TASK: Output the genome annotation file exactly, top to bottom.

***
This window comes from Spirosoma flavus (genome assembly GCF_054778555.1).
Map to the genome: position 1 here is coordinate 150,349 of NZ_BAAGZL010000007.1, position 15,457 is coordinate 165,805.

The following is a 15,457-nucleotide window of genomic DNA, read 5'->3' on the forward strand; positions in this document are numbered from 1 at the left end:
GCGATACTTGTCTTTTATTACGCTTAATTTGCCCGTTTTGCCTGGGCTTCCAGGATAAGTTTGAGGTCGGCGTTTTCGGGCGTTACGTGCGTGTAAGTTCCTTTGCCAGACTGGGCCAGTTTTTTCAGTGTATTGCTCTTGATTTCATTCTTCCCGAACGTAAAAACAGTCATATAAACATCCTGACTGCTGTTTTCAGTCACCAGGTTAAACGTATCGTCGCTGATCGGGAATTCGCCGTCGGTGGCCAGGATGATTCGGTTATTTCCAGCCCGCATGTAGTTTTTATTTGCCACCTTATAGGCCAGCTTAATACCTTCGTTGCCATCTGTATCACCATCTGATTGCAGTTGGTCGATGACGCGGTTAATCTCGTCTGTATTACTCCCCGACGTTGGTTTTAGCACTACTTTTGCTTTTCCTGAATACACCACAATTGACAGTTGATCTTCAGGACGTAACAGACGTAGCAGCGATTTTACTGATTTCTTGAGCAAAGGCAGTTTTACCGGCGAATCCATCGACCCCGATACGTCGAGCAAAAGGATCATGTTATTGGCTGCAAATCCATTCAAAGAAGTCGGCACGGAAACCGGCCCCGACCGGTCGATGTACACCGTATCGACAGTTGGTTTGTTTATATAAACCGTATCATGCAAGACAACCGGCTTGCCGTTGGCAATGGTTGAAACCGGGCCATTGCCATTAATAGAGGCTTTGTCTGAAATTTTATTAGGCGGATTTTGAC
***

This window comes from Spirosoma flavus (genome assembly GCF_054778555.1).
Map to the genome: position 1 here is coordinate 150,349 of NZ_BAAGZL010000007.1, position 15,457 is coordinate 165,805.

The following is a 15,457-nucleotide window of genomic DNA, read 5'->3' on the forward strand; positions in this document are numbered from 1 at the left end:
GCGATACTTGTCTTTTATTACGCTTAATTTGCCCGTTTTGCCTGGGCTTCCAGGATAAGTTTGAGGTCGGCGTTTTCGGGCGTTACGTGCGTGTAAGTTCCTTTGCCAGACTGGGCCAGTTTTTTCAGTGTATTGCTCTTGATTTCATTCTTCCCGAACGTAAAAACAGTCATATAAACATCCTGACTGCTGTTTTCAGTCACCAGGTTAAACGTATCGTCGCTGATCGGGAATTCGCCGTCGGTGGCCAGGATGATTCGGTTATTTCCAGCCCGCATGTAGTTTTTATTTGCCACCTTATAGGCCAGCTTAATACCTTCGTTGCCATCTGTATCACCATCTGATTGCAGTTGGTCGATGACGCGGTTAATCTCGTCTGTATTACTCCCCGACGTTGGTTTTAGCACTACTTTTGCTTTTCCTGAATACACCACAATTGACAGTTGATCTTCAGGACGTAACAGACGTAGCAGCGATTTTACTGATTTCTTGAGCAAAGGCAGTTTTACCGGCGAATCCATCGACCCCGATACGTCGAGCAAAAGGATCATGTTATTGGCTGCAAATCCATTCAAAGAAGTCGGCACGGAAACCGGCCCCGACCGGTCGATGTACACCGTATCGACAGTTGGTTTGTTTATATAAACCGTATCATGCAAGACAACCGGCTTGCCGTTGGCAATGGTTGAAACCGGGCCATTGCCATTAATAGAGGCTTTGTCTGAAATTTTATTAGGCGGATTTTGAC